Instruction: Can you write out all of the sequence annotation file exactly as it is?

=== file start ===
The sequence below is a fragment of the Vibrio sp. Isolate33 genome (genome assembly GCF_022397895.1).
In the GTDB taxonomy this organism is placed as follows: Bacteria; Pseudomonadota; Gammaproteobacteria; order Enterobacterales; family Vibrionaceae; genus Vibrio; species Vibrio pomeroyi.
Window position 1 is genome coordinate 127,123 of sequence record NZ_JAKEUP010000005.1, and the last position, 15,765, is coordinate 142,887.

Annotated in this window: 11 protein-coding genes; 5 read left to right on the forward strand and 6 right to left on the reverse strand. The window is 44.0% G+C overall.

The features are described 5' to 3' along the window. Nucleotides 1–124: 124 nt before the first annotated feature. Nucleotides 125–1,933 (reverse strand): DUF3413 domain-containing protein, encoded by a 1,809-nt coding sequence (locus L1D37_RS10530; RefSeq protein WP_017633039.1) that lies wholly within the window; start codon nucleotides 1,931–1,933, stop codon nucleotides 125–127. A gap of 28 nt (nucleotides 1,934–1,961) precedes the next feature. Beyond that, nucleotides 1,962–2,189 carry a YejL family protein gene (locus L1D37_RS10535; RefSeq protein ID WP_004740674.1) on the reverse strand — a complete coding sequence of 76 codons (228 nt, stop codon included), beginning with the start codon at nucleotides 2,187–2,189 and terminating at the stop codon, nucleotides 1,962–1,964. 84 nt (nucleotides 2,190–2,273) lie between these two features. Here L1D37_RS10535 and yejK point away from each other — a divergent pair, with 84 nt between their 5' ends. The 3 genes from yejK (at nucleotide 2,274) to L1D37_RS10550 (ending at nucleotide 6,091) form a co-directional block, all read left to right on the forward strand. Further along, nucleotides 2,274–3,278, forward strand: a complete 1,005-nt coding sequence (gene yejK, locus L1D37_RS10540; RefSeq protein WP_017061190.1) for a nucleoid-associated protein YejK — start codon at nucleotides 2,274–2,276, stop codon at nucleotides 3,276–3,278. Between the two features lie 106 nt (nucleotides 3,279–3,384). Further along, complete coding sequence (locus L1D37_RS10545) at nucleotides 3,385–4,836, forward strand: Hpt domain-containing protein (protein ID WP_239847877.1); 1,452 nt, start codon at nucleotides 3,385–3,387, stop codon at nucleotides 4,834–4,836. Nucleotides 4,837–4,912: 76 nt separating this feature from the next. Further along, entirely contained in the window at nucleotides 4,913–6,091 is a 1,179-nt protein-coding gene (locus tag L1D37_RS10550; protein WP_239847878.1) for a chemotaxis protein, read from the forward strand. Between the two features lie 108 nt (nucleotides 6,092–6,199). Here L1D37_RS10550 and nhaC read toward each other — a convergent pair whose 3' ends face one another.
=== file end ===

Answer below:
The sequence below is a fragment of the Vibrio sp. Isolate33 genome (genome assembly GCF_022397895.1).
In the GTDB taxonomy this organism is placed as follows: Bacteria; Pseudomonadota; Gammaproteobacteria; order Enterobacterales; family Vibrionaceae; genus Vibrio; species Vibrio pomeroyi.
Window position 1 is genome coordinate 127,123 of sequence record NZ_JAKEUP010000005.1, and the last position, 15,765, is coordinate 142,887.

Annotated in this window: 11 protein-coding genes; 5 read left to right on the forward strand and 6 right to left on the reverse strand. The window is 44.0% G+C overall.

The features are described 5' to 3' along the window. Nucleotides 1–124: 124 nt before the first annotated feature. Nucleotides 125–1,933 (reverse strand): DUF3413 domain-containing protein, encoded by a 1,809-nt coding sequence (locus L1D37_RS10530; RefSeq protein WP_017633039.1) that lies wholly within the window; start codon nucleotides 1,931–1,933, stop codon nucleotides 125–127. A gap of 28 nt (nucleotides 1,934–1,961) precedes the next feature. Beyond that, nucleotides 1,962–2,189 carry a YejL family protein gene (locus L1D37_RS10535; RefSeq protein ID WP_004740674.1) on the reverse strand — a complete coding sequence of 76 codons (228 nt, stop codon included), beginning with the start codon at nucleotides 2,187–2,189 and terminating at the stop codon, nucleotides 1,962–1,964. 84 nt (nucleotides 2,190–2,273) lie between these two features. Here L1D37_RS10535 and yejK point away from each other — a divergent pair, with 84 nt between their 5' ends. The 3 genes from yejK (at nucleotide 2,274) to L1D37_RS10550 (ending at nucleotide 6,091) form a co-directional block, all read left to right on the forward strand. Further along, nucleotides 2,274–3,278, forward strand: a complete 1,005-nt coding sequence (gene yejK, locus L1D37_RS10540; RefSeq protein WP_017061190.1) for a nucleoid-associated protein YejK — start codon at nucleotides 2,274–2,276, stop codon at nucleotides 3,276–3,278. Between the two features lie 106 nt (nucleotides 3,279–3,384). Further along, complete coding sequence (locus L1D37_RS10545) at nucleotides 3,385–4,836, forward strand: Hpt domain-containing protein (protein ID WP_239847877.1); 1,452 nt, start codon at nucleotides 3,385–3,387, stop codon at nucleotides 4,834–4,836. Nucleotides 4,837–4,912: 76 nt separating this feature from the next. Further along, entirely contained in the window at nucleotides 4,913–6,091 is a 1,179-nt protein-coding gene (locus tag L1D37_RS10550; protein WP_239847878.1) for a chemotaxis protein, read from the forward strand. Between the two features lie 108 nt (nucleotides 6,092–6,199). Here L1D37_RS10550 and nhaC read toward each other — a convergent pair whose 3' ends face one another.